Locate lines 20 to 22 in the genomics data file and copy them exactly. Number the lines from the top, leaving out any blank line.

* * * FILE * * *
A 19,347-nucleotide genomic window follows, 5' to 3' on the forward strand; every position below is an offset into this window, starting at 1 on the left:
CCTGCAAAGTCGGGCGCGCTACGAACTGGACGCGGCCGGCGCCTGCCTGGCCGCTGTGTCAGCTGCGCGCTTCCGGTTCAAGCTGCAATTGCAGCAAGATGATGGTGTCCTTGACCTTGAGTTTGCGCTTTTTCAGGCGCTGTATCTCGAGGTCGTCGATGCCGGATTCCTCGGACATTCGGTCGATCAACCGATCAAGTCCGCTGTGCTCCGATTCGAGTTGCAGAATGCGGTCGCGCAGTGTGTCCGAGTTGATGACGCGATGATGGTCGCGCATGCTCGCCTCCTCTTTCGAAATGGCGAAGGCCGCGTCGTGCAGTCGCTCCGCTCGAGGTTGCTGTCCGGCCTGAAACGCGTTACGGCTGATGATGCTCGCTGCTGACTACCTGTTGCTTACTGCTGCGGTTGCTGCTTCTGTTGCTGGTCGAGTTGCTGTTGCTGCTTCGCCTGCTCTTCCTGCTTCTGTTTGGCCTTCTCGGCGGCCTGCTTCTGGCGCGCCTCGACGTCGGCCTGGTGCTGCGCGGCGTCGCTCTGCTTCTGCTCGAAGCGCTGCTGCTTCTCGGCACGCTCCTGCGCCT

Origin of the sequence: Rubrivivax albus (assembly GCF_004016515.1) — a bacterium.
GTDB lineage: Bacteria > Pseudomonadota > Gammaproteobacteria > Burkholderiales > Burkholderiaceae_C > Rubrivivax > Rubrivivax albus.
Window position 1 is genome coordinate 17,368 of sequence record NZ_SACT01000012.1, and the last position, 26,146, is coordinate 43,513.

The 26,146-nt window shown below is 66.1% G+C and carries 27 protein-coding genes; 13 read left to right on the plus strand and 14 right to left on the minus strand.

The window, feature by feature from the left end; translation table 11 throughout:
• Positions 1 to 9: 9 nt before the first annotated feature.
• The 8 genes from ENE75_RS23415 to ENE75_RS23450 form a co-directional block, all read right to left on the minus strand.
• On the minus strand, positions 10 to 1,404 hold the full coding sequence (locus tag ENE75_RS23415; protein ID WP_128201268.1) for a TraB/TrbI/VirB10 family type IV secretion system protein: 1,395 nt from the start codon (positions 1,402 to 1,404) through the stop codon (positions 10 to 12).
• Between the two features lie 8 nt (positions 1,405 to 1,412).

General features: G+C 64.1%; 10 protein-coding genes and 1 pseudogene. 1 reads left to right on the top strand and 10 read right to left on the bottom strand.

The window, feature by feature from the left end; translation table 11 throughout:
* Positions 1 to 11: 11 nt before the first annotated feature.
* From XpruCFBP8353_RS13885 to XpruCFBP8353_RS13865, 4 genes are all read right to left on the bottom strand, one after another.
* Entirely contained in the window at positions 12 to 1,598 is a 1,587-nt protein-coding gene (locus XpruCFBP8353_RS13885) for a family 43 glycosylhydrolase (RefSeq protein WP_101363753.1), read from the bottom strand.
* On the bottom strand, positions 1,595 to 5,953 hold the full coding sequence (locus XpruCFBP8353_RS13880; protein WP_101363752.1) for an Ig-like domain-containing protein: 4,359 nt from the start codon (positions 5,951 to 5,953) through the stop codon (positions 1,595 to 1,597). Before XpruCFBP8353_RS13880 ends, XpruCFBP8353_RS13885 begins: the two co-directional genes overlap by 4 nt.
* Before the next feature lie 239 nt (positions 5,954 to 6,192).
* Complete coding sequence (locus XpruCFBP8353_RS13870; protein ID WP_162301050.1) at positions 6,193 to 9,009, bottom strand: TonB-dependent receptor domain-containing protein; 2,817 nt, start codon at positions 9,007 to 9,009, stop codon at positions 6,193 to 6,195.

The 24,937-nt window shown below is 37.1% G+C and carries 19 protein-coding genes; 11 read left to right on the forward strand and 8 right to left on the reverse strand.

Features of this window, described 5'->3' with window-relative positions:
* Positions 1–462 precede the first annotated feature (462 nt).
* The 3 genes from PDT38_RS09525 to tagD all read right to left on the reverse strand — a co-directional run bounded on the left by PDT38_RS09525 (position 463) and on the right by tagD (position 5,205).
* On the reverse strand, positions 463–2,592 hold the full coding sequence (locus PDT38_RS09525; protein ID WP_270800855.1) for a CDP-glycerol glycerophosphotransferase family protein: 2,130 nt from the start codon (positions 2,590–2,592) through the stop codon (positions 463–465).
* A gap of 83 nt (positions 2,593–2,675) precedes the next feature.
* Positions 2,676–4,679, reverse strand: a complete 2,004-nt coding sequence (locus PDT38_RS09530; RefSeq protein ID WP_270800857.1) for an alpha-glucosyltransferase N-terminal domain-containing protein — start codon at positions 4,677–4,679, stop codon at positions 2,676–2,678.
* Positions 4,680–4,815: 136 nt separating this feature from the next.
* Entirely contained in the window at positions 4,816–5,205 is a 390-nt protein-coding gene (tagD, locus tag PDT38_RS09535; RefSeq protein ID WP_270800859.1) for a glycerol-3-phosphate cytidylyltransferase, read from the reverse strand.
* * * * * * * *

The 24,937-nt window shown below is 37.1% G+C and carries 19 protein-coding genes; 11 read left to right on the forward strand and 8 right to left on the reverse strand.

Features of this window, described 5'->3' with window-relative positions:
* Positions 1–462 precede the first annotated feature (462 nt).